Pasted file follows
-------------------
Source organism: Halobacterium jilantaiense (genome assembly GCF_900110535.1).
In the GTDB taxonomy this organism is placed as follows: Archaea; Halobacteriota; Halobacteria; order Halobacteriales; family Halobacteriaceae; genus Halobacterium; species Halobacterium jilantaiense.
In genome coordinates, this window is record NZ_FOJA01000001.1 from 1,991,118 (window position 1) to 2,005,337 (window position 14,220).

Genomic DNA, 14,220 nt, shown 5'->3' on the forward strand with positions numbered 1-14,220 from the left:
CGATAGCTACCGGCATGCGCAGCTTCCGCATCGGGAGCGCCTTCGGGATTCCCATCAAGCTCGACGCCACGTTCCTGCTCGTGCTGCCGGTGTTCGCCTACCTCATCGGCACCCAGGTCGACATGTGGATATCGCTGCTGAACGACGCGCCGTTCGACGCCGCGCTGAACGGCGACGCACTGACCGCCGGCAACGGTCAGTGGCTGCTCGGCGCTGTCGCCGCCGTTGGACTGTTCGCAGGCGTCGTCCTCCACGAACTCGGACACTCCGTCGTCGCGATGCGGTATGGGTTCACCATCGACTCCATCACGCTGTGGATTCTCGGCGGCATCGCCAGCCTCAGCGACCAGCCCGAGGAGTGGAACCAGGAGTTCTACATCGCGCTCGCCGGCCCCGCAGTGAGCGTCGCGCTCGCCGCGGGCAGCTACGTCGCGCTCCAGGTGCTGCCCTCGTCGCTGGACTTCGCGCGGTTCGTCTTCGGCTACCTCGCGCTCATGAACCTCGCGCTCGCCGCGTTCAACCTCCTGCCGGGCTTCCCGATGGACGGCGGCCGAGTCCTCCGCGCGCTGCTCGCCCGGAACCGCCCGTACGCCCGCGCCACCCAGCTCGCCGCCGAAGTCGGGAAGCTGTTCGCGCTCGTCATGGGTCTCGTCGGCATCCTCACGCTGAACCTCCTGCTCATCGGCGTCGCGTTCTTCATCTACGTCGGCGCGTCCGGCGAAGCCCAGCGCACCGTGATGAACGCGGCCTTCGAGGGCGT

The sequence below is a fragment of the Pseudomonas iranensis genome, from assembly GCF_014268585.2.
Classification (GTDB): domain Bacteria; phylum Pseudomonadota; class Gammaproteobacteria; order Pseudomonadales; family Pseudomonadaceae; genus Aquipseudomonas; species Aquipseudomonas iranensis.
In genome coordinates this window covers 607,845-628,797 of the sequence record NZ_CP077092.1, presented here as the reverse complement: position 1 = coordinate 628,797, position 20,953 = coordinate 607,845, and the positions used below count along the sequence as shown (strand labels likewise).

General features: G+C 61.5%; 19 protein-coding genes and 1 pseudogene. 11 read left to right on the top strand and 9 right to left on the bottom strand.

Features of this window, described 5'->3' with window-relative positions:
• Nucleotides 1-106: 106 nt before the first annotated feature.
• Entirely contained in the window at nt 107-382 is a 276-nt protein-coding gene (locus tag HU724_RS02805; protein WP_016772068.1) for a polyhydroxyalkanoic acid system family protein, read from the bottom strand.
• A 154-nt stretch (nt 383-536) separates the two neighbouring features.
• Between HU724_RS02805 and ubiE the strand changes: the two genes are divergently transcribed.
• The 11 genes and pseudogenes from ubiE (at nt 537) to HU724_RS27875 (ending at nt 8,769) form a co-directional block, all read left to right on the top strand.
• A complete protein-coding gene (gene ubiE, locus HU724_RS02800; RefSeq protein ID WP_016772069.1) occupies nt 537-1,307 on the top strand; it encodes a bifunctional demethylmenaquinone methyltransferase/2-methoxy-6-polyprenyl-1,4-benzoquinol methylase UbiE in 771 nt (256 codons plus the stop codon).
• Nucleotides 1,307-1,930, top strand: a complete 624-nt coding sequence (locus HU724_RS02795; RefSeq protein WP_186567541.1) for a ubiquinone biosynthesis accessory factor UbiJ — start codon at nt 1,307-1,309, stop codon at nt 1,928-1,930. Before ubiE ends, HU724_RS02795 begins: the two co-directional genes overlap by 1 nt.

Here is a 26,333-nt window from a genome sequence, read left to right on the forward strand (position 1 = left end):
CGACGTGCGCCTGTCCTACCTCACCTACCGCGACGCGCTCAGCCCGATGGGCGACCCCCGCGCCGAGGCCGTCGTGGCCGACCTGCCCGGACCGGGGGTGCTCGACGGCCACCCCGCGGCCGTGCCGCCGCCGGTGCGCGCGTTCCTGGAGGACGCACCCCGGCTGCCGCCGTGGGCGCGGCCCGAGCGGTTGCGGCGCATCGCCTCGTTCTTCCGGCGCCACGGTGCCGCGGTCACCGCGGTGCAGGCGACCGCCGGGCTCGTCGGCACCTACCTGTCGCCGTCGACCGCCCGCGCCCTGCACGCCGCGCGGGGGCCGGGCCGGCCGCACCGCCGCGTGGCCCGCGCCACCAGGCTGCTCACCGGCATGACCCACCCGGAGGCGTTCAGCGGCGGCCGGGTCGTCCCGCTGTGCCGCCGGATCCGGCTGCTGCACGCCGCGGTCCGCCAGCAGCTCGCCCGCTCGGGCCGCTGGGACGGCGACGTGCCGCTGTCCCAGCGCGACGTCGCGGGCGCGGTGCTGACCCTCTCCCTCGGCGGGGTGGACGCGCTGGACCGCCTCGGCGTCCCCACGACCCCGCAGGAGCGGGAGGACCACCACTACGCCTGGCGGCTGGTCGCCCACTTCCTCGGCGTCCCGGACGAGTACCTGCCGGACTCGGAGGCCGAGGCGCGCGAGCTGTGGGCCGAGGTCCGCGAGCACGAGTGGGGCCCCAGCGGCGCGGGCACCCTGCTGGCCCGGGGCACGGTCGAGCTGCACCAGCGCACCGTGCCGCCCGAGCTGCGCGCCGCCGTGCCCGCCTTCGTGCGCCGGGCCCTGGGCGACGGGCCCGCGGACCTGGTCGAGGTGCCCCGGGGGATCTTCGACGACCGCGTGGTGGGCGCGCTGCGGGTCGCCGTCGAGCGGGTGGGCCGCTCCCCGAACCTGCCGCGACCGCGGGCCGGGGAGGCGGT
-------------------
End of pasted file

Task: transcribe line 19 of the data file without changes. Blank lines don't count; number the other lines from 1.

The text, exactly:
CGACGTGCGCCTGTCCTACCTCACCTACCGCGACGCGCTCAGCCCGATGGGCGACCCCCGCGCCGAGGCCGTCGTGGCCGACCTGCCCGGACCGGGGGTGCTCGACGGCCACCCCGCGGCCGTGCCGCCGCCGGTGCGCGCGTTCCTGGAGGACGCACCCCGGCTGCCGCCGTGGGCGCGGCCCGAGCGGTTGCGGCGCATCGCCTCGTTCTTCCGGCGCCACGGTGCCGCGGTCACCGCGGTGCAGGCGACCGCCGGGCTCGTCGGCACCTACCTGTCGCCGTCGACCGCCCGCGCCCTGCACGCCGCGCGGGGGCCGGGCCGGCCGCACCGCCGCGTGGCCCGCGCCACCAGGCTGCTCACCGGCATGACCCACCCGGAGGCGTTCAGCGGCGGCCGGGTCGTCCCGCTGTGCCGCCGGATCCGGCTGCTGCACGCCGCGGTCCGCCAGCAGCTCGCCCGCTCGGGCCGCTGGGACGGCGACGTGCCGCTGTCCCAGCGCGACGTCGCGGGCGCGGTGCTGACCCTCTCCCTCGGCGGGGTGGACGCGCTGGACCGCCTCGGCGTCCCCACGACCCCGCAGGAGCGGGAGGACCACCACTACGCCTGGCGGCTGGTCGCCCACTTCCTCGGCGTCCCGGACGAGTACCTGCCGGACTCGGAGGCCGAGGCGCGCGAGCTGTGGGCCGAGGTCCGCGAGCACGAGTGGGGCCCCAGCGGCGCGGGCACCCTGCTGGCCCGGGGCACGGTCGAGCTGCACCAGCGCACCGTGCCGCCCGAGCTGCGCGCCGCCGTGCCCGCCTTCGTGCGCCGGGCCCTGGGCGACGGGCCCGCGGACCTGGTCGAGGTGCCCCGGGGGATCTTCGACGACCGCGTGGTGGGCGCGCTGCGGGTCGCCGTCGAGCGGGTGGGCCGCTCCCCGAACCTGCCGCGACCGCGGGCCGGGGAGGCGGT